Australia begins selling pollution tax

Jul 11, 2011 by Marc Lavine
Australia's prime minister Julia Gillard speaks in Canberra. The prime minister said a new carbon tax, which will be offset by a package of personal tax breaks, was needed to tackle carbon pollution in Australia, one of the world's biggest per capita carbon emitters.

Australia's Prime Minister Julia Gillard began Monday the mammoth task of selling a bold new tax on carbon emissions to sceptical voters, in a battle that could make or break her fragile rule.

But Gillard, who leads a shaky , immediately faced a furious reaction from industries targeted by the , with coal and ore miners, airlines and other businesses warning it could hobble the economy.

While Canberra insists the tax on the nation's 500 biggest will help slow global warming and save natural treasures such as the , opponents say it will have little effect on but will cost taxpayers billions and force major industry to slash production and jobs.

"We've opted for the cheapest way of cutting ," Gillard said on commercial television as she launched an election-style campaign to convince voters and big business of the necessity of action unveiled Sunday.

"At its core it really is quite simple, we at the moment put carbon pollution into our atmosphere for nothing, a big polluter can just keep chugging it up into the skies and not pay anything," she said.

"The core of this is those big polluters will pay a price, they're smart business people, when a bill comes in for carbon pollution they'll say, 'How can I reduce that bill, how can I change my processes so I generate less carbon pollution?'."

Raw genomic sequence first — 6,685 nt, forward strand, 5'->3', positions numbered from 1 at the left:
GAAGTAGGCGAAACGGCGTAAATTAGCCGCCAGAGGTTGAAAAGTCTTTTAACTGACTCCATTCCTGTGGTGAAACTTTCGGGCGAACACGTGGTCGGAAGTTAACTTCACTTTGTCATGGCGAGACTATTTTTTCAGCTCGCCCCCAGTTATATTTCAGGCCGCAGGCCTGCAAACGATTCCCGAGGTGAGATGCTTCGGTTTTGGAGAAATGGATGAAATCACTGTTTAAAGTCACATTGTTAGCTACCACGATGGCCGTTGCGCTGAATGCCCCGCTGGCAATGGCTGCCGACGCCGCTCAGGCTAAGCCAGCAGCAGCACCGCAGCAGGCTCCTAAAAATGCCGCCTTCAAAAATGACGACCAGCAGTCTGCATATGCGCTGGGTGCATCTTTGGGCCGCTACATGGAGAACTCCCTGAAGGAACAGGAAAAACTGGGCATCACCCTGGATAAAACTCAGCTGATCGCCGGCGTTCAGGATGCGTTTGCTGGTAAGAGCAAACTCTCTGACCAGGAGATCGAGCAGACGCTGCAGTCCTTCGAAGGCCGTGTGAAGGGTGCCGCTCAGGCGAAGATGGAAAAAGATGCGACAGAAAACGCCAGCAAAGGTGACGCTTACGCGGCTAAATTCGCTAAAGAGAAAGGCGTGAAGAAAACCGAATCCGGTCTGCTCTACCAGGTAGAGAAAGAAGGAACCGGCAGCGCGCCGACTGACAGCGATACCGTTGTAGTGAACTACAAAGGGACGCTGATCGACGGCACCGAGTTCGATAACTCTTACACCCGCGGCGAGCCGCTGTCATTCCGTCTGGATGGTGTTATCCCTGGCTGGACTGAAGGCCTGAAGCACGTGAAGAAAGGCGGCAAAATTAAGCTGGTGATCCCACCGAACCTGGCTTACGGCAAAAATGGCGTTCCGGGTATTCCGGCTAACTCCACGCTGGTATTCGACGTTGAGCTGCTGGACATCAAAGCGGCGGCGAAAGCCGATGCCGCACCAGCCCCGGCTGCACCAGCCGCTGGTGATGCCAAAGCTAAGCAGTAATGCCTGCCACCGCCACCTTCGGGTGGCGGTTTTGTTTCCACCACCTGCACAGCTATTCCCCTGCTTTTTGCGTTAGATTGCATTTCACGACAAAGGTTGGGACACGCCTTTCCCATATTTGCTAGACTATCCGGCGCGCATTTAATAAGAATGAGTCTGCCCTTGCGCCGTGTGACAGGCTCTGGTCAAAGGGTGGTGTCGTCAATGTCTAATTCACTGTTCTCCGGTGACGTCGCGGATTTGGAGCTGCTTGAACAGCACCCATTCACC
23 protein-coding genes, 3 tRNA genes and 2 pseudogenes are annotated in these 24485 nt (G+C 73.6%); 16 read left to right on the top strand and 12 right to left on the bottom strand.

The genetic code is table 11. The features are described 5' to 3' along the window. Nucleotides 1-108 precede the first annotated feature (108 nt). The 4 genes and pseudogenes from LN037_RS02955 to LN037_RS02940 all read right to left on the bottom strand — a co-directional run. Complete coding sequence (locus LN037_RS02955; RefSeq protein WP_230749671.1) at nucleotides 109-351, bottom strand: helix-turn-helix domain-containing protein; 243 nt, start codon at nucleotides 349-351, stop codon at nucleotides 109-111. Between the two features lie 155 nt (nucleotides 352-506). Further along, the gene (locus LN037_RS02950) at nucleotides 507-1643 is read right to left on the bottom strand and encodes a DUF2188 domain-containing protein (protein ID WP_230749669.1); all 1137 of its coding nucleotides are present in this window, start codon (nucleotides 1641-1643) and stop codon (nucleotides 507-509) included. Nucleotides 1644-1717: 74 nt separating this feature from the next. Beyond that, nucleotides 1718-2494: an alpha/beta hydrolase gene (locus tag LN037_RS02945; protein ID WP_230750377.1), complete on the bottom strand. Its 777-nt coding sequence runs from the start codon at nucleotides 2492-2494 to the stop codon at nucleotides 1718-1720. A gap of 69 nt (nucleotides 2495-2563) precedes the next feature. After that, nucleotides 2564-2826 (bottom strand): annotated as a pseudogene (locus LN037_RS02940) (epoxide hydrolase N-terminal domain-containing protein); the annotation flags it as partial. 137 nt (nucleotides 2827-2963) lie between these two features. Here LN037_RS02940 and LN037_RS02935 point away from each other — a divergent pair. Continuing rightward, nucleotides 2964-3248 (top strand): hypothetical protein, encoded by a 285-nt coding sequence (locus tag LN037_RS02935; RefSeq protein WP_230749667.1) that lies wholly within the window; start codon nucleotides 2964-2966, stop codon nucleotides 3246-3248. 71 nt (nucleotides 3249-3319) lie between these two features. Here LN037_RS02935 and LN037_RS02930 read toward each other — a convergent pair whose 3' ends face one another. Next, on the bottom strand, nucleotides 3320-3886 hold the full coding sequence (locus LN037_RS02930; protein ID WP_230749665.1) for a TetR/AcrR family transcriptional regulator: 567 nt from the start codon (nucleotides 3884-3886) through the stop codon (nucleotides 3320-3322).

The prime minister said the new tax, which will be offset by a package of personal tax breaks, was needed to tackle carbon pollution in Australia, one of the world's biggest per capita carbon emitters.

Gillard on Sunday unveiled the , which she had pledged during last year's not to introduce, setting the price at Aus$23 ($24.74) per tonne from July 1 next year to help battle climate change.

Under the plan, which is under heavy attack from the conservative opposition party, there will be a fixed price on carbon pollution until Asia-Pacific's largest emissions trading scheme to date is launched in 2015.

A protester holds a placard denouncing carbon tax during a rally in Sydney. Australia's Prime Minister Julia Gillard began Monday the mammoth task of selling a bold new tax on carbon emissions to sceptical voters, in a battle that could make or break her fragile rule.

The government faces a tough battle convincing voters, who polls have shown are resistant to the tax that is expected to increase consumer prices by 0.7 percent, and major industries are violently opposed to it.

The coal industry came out with all guns blazing Monday, warning the new tax would force mine closures and cost thousands of jobs in the industry that is one of the major drivers of Australia's mineral exports-led economy.

"It's a regrettable policy," Ralph Hillman, executive director of the Australian Coal Association, told public broadcaster ABC.

"You are going to lose jobs in Australia, we calculate about 4,700 direct jobs (through closures of existing mines), but for no cuts in emissions," he said, casting doubt on the effectiveness of the scheme.

Gillard however said the coal industry would not be harmed and jobs would not be jeopardised.

"There will be growth in jobs in coal," she said. "The demand for coal will continue very strong. In terms of the impact of carbon pricing on coal mining the average impact is Aus$1.40 per tonne," she told commercial radio.

The Minerals Council said the plan would "take a baseball bat to the Australian economy", including a Aus$25 billion hit to mining, while doing little to reduce emissions.

Australia's biggest airline Qantas also weighed into the debate, saying it would cost the carrier some Aus$110 million-Aus$115 million in its first year which it would have to pass onto customers given the challenges facing global aviation.

And the nation's biggest employer lobby group, the Australian Chamber of Commerce and Industry, warned the tax would weaken the economy, dubbed the "Wonder from Down Under" which emerged strong from the global financial crisis.

Explore further: 'Doing nothing' to maintain the dunes on Ameland does not affect coastal safety